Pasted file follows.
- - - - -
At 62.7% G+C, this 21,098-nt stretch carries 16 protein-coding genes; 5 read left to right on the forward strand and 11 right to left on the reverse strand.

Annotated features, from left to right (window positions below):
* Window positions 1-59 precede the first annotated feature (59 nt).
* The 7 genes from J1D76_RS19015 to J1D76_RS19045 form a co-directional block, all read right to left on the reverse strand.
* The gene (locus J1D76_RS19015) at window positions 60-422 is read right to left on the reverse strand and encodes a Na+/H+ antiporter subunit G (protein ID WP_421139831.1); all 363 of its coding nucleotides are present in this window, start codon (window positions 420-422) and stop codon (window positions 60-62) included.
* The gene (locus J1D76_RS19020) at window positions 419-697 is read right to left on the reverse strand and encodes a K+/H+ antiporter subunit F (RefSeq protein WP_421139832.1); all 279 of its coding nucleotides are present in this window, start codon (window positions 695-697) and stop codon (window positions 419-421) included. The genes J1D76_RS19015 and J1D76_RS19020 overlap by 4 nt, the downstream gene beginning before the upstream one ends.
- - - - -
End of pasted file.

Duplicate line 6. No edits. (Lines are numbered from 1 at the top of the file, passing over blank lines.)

* The gene (locus J1D76_RS19020) at window positions 419-697 is read right to left on the reverse strand and encodes a K+/H+ antiporter subunit F (RefSeq protein WP_421139832.1); all 279 of its coding nucleotides are present in this window, start codon (window positions 695-697) and stop codon (window positions 419-421) included. The genes J1D76_RS19015 and J1D76_RS19020 overlap by 4 nt, the downstream gene beginning before the upstream one ends.